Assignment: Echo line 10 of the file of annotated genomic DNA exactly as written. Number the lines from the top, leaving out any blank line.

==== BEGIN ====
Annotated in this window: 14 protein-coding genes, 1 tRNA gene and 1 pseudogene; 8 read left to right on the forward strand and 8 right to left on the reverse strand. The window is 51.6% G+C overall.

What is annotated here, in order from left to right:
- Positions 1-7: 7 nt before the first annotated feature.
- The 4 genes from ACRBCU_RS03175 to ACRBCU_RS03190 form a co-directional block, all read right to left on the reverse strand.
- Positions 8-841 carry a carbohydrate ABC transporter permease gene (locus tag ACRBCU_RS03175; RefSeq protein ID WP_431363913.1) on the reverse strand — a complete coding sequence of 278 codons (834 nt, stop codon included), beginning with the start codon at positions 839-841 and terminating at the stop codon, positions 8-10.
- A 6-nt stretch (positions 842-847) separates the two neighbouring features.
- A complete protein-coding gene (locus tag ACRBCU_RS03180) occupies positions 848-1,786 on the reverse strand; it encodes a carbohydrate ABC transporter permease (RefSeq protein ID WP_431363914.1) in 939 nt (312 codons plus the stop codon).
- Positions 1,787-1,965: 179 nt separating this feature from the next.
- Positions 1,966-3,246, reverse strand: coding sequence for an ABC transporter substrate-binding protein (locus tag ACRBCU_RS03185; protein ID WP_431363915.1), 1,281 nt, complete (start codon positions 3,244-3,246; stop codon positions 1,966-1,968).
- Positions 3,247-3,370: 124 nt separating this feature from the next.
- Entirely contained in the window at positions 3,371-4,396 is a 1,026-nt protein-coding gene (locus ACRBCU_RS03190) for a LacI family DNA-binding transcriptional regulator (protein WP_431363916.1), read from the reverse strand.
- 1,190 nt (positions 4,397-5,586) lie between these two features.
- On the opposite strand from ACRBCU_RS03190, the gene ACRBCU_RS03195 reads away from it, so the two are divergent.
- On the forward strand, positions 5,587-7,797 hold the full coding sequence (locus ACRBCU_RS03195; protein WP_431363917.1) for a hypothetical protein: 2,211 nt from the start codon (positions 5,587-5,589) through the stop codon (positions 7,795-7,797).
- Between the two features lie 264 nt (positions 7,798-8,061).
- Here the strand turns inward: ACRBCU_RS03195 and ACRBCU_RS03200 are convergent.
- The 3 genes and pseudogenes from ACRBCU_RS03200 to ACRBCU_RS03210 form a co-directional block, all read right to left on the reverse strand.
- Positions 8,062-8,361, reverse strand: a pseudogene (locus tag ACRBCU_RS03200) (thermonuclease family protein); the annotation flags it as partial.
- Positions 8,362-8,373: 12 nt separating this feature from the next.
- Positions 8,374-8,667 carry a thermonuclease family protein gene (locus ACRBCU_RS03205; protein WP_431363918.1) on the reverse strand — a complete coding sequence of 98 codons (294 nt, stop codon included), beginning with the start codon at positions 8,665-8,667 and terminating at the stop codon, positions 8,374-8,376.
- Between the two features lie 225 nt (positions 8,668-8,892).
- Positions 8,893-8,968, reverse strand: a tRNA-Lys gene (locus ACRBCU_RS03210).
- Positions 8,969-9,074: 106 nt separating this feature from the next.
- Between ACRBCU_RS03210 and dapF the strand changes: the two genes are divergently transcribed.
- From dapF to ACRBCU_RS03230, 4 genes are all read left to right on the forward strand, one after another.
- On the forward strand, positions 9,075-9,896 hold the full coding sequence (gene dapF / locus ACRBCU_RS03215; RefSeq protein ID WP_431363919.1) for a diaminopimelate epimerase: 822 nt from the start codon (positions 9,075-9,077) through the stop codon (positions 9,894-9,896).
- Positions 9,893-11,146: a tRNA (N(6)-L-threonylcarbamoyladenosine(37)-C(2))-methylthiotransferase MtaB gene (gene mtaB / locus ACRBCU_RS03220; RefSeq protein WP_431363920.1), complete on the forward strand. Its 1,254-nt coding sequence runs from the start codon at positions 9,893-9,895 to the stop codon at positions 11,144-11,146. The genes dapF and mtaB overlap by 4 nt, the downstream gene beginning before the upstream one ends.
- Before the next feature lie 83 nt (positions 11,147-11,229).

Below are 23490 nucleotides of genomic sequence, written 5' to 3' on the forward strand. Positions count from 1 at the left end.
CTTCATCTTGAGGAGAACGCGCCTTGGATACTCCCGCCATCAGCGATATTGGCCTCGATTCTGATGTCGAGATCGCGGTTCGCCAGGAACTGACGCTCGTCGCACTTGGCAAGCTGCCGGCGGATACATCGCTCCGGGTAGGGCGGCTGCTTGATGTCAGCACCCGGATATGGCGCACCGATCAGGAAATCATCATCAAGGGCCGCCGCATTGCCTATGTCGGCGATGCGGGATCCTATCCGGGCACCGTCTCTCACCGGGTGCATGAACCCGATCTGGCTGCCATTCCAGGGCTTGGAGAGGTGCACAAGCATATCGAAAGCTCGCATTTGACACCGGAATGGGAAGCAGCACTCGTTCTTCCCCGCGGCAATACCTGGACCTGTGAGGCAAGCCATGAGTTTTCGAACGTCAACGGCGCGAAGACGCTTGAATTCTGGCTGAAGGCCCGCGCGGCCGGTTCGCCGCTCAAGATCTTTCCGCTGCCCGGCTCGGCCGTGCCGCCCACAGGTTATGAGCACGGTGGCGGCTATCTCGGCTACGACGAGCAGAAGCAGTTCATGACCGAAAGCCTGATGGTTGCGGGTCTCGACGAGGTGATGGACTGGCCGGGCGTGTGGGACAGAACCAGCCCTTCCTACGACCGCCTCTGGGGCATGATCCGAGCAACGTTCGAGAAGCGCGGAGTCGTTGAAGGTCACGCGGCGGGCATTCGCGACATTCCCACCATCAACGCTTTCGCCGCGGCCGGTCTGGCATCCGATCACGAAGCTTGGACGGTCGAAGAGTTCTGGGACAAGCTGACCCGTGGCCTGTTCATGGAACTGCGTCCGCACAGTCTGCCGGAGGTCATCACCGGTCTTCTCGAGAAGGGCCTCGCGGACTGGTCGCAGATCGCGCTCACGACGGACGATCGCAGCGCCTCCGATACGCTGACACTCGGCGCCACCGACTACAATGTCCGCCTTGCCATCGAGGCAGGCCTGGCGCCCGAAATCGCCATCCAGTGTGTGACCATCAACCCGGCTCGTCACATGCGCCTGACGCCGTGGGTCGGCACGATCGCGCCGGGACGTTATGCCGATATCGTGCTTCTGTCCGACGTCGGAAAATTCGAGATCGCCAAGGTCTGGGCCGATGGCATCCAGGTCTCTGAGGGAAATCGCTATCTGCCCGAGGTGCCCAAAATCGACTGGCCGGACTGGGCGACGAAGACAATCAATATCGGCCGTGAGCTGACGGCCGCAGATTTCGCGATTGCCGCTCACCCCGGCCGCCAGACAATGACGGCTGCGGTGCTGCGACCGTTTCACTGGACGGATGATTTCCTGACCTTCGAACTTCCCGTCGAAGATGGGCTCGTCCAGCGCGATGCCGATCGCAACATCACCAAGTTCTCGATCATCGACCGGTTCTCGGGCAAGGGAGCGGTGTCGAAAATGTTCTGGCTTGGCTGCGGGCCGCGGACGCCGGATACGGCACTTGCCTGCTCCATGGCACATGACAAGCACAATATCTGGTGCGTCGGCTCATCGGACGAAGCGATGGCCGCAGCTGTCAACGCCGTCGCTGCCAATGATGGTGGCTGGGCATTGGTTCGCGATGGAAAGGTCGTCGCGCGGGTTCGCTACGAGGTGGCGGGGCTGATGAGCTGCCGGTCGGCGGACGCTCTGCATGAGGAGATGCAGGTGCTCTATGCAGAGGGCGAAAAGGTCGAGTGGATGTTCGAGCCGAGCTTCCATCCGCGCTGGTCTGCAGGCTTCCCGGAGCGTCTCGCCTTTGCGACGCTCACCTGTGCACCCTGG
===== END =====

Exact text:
- Positions 3,247-3,370: 124 nt separating this feature from the next.